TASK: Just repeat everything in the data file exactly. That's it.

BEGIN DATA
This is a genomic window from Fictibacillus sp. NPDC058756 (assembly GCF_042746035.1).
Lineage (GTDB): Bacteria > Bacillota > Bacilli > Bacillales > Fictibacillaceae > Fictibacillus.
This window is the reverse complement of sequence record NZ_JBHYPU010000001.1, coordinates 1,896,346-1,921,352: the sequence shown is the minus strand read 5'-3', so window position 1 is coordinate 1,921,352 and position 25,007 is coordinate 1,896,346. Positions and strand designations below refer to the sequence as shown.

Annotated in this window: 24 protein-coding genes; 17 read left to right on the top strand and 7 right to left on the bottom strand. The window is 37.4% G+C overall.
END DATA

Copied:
This is a genomic window from Fictibacillus sp. NPDC058756 (assembly GCF_042746035.1).
Lineage (GTDB): Bacteria > Bacillota > Bacilli > Bacillales > Fictibacillaceae > Fictibacillus.
This window is the reverse complement of sequence record NZ_JBHYPU010000001.1, coordinates 1,896,346-1,921,352: the sequence shown is the minus strand read 5'-3', so window position 1 is coordinate 1,921,352 and position 25,007 is coordinate 1,896,346. Positions and strand designations below refer to the sequence as shown.

Annotated in this window: 24 protein-coding genes; 17 read left to right on the top strand and 7 right to left on the bottom strand. The window is 37.4% G+C overall.